2. Working one at a time, scoop out 2 heaping tablespoons mealtball mixture and roll into balls between your palms. Place on a foil-lined rimmed baking sheet, spacing 2 inches apart. Bake meatballs until lightly browned on top and cooked through, about 25 minutes.

3. Meanwhile, heat 2 teaspoons oil in a large skillet over medium-high. Add radishes and cook, tossing occasionally, until golden and crisp-tender, about 5 minutes. Add kale and stir, until they wilt, about 5 minutes. Push kale and radishes to one side of skillet. Pour remaining 1 teaspoon oil on the empty side and add sliced garlic. As soon as garlic starts to sizzle, stir it into vegetables. Remove pan from heat and add lemon juice to mixture; season with salt. Toss well.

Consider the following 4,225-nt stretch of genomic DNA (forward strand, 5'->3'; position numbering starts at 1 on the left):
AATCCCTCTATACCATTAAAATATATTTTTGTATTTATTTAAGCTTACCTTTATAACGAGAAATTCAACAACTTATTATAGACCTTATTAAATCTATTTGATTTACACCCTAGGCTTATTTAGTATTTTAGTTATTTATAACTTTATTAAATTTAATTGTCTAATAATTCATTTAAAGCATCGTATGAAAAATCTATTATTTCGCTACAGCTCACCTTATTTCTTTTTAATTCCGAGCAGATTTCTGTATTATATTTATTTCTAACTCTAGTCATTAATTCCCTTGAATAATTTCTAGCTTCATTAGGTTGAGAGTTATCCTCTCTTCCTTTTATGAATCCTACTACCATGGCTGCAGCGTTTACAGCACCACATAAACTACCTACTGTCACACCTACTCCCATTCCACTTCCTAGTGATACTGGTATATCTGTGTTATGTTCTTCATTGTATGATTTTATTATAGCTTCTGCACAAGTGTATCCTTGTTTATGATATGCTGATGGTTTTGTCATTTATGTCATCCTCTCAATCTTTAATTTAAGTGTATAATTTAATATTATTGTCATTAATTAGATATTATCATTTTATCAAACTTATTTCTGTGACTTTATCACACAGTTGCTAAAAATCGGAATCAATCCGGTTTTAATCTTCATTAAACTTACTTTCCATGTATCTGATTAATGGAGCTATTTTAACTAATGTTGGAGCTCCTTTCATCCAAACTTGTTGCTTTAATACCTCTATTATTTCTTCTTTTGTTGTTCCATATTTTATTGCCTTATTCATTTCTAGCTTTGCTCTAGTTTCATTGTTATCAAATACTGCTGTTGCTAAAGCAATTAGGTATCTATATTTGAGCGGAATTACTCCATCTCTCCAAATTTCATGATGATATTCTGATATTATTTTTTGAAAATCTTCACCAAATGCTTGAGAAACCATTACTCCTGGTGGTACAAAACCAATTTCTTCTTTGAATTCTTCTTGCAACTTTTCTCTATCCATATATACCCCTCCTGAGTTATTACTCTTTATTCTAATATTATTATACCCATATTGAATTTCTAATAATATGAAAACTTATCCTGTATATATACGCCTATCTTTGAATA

3. Tear meatballs in half and add to skillet. Toss everything together and serve warm.

Skillet Lamb Kofta

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This Iranian-inspired main is the perfect dish for when you want something like kabab koobideh but don’t have the patience to fire up the grill. Lightly spiced and easy to put together, this lamb kofta kabab comes together in under an hour. It reminds me of kabab maytabaiyee, a skillet kabab dish that mimics the grilled version but without that charcoal kiss.

Use a light hand with the pomegranate molasses: too much and the koftas won’t hold their shape when heated. And a word about kofta versus kabab: in Persian, kabab refers to grilled meat dishes and kofta refers to meatballs. So this is sort of both. This dish isn’t traditional, but rather an amalgamation of distinctly Iranian spices and ingredients.